I despise this argument.

Just remember, the more liberties you give up because they're not "protected" by the Constitution the more they tend to take away.

It's not about safety or regulation, it's about control of the people and the taking of your money. Which ironically you elected them to do for you.

The mentality of the people in this country never ceases to amaze me.

Obviously children aren't being taught what being an American is all about, the people possess the power, we elect those to act on our behalf within the confines of the Constitution. Why on earth we ask them to bound us more and more I cannot understand and frankly find most of it illegitimate IMO as an American Citizen.

We should remember that giving up liberties is not why we have Memorial Days, they sacrificed for freedom, not bondage, the exact thing most of them died trying to provide for other nations.
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Old May 28, 2012, 08:05 PM   #100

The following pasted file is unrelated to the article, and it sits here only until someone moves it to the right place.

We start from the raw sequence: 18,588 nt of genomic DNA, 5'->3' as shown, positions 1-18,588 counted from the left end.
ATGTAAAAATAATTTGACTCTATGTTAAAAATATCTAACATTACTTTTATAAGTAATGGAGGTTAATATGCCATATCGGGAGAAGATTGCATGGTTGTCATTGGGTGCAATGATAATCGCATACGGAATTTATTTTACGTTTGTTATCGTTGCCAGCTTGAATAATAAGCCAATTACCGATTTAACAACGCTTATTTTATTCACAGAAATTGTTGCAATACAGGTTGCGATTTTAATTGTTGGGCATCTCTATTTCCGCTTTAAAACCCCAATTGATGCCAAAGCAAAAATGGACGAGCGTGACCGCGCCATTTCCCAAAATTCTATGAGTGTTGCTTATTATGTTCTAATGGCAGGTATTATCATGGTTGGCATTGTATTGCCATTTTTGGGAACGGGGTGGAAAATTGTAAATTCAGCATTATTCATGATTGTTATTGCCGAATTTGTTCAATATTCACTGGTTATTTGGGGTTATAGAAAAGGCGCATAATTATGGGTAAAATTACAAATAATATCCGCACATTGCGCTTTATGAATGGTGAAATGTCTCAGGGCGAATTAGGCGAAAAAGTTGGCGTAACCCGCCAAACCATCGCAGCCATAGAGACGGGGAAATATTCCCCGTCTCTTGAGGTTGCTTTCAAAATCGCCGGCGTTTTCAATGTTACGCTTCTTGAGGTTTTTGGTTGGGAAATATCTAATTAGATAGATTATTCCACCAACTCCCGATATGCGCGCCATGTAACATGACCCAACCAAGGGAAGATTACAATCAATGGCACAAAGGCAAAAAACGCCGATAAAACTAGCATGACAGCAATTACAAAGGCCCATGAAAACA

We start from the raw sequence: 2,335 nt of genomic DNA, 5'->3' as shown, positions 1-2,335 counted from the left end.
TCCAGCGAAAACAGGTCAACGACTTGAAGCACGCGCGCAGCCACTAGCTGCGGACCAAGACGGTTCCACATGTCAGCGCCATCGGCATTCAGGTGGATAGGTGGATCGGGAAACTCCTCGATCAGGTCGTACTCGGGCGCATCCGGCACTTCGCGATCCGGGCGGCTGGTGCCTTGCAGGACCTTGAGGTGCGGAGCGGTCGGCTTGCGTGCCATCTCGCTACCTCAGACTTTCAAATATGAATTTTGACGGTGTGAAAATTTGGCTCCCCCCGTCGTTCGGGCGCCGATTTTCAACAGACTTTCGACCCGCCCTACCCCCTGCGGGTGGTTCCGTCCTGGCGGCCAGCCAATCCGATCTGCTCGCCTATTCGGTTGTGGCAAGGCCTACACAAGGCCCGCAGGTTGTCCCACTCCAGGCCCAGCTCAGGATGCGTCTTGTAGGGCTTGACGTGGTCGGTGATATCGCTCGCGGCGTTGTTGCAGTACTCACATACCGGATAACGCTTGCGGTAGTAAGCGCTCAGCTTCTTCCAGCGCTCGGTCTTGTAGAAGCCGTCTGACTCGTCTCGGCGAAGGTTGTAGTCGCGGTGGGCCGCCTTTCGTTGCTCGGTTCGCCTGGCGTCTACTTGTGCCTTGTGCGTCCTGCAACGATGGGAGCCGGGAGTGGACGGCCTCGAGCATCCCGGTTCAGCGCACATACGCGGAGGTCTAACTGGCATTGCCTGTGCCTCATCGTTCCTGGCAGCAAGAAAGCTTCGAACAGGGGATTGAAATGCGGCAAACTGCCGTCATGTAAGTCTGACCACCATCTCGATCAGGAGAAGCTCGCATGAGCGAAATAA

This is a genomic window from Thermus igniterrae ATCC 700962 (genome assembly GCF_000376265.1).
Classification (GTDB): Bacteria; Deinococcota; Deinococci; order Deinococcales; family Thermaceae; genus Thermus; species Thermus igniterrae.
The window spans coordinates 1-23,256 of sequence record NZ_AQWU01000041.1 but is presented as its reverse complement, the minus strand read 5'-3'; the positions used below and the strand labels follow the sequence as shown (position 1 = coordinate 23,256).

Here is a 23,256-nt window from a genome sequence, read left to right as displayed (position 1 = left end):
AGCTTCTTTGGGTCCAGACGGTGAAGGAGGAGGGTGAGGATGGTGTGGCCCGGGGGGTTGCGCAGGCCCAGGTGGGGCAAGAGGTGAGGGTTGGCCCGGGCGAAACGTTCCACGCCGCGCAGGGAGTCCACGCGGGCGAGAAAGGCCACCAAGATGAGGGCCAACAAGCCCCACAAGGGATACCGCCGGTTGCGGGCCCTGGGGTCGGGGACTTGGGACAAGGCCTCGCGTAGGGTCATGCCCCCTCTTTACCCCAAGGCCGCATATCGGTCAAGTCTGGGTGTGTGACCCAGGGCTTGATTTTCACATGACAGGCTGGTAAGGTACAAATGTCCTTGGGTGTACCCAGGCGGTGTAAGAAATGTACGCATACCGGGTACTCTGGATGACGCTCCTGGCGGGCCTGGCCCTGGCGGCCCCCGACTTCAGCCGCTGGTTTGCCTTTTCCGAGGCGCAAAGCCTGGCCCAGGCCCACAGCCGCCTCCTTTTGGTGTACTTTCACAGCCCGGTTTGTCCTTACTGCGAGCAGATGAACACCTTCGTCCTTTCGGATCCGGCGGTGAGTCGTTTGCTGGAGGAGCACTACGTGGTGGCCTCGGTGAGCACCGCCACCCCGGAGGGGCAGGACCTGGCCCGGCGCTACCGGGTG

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I think Dogrunner made a good post in #11 explaining it.

Quote:
But Buck I am not saying that he doesn't have the right to carry, just that he gotta show that he has got it.

Isn't it better that cops can ask anybody to show rather then having to arrest everybody on the spot that they are suspecting of carrying illegally?
Some people look awfully young you know (I sell fireworks and carded a 32 year old girl)"

Isn't option A smoother? Doesn't the current situation kinda allow those who doesn't have the right to carry a loophole?

And I think it is kinda unfair towards the cops, they do a dangerous job serving the community but get a bunch of "unpatriotic" crap hurled towards them.
OP, unless the person broke a law, they should not be able to arrest everybody on the spot as long as they are not doing anything illegal.

I don't know the state laws in Oregon, but it seems Open carry is legal so the guy in the video is obviously not doing anything wrong. Some other people probably just got freaked out, but that doesn't mean he did anything wrong to deserve questioning or intrustion of his privacy.

Its a different story when they actually catch you doing something illegal or have probable cause.

Showing your ID, well that is a touchy subject and i'm not an expert of the law. I don't know if your are required by law to show ID in certain places, but if you weren't required to, obviously you don't have a duty to do so.